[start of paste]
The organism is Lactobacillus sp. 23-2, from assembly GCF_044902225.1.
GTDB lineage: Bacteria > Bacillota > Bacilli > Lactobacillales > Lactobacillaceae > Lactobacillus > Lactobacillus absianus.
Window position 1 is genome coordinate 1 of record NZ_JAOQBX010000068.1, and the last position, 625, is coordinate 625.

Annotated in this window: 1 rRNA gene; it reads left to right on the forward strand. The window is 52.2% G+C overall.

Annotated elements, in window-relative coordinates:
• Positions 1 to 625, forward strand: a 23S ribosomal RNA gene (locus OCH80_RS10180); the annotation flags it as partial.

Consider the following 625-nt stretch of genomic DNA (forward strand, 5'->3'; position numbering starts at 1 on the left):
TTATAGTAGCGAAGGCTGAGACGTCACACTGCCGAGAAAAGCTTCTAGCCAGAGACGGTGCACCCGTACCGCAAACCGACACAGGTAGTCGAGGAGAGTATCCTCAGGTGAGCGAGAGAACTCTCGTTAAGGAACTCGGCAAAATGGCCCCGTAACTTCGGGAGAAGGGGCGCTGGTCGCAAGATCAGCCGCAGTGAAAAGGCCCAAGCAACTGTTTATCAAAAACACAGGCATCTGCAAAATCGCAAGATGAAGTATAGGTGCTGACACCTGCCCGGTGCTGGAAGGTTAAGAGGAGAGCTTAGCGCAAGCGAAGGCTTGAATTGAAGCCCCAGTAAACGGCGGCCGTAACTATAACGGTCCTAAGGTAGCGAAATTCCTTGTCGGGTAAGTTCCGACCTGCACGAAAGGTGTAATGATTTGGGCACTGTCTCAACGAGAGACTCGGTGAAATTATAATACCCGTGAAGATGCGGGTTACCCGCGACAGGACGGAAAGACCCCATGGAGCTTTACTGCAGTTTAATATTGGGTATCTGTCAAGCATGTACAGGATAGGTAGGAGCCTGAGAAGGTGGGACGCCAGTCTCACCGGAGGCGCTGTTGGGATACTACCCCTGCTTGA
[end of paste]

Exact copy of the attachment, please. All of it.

The organism is Lactobacillus sp. 23-2, from assembly GCF_044902225.1.
GTDB lineage: Bacteria > Bacillota > Bacilli > Lactobacillales > Lactobacillaceae > Lactobacillus > Lactobacillus absianus.
Window position 1 is genome coordinate 1 of record NZ_JAOQBX010000068.1, and the last position, 625, is coordinate 625.

Annotated in this window: 1 rRNA gene; it reads left to right on the forward strand. The window is 52.2% G+C overall.

Annotated elements, in window-relative coordinates:
• Positions 1 to 625, forward strand: a 23S ribosomal RNA gene (locus OCH80_RS10180); the annotation flags it as partial.

Consider the following 625-nt stretch of genomic DNA (forward strand, 5'->3'; position numbering starts at 1 on the left):
TTATAGTAGCGAAGGCTGAGACGTCACACTGCCGAGAAAAGCTTCTAGCCAGAGACGGTGCACCCGTACCGCAAACCGACACAGGTAGTCGAGGAGAGTATCCTCAGGTGAGCGAGAGAACTCTCGTTAAGGAACTCGGCAAAATGGCCCCGTAACTTCGGGAGAAGGGGCGCTGGTCGCAAGATCAGCCGCAGTGAAAAGGCCCAAGCAACTGTTTATCAAAAACACAGGCATCTGCAAAATCGCAAGATGAAGTATAGGTGCTGACACCTGCCCGGTGCTGGAAGGTTAAGAGGAGAGCTTAGCGCAAGCGAAGGCTTGAATTGAAGCCCCAGTAAACGGCGGCCGTAACTATAACGGTCCTAAGGTAGCGAAATTCCTTGTCGGGTAAGTTCCGACCTGCACGAAAGGTGTAATGATTTGGGCACTGTCTCAACGAGAGACTCGGTGAAATTATAATACCCGTGAAGATGCGGGTTACCCGCGACAGGACGGAAAGACCCCATGGAGCTTTACTGCAGTTTAATATTGGGTATCTGTCAAGCATGTACAGGATAGGTAGGAGCCTGAGAAGGTGGGACGCCAGTCTCACCGGAGGCGCTGTTGGGATACTACCCCTGCTTGA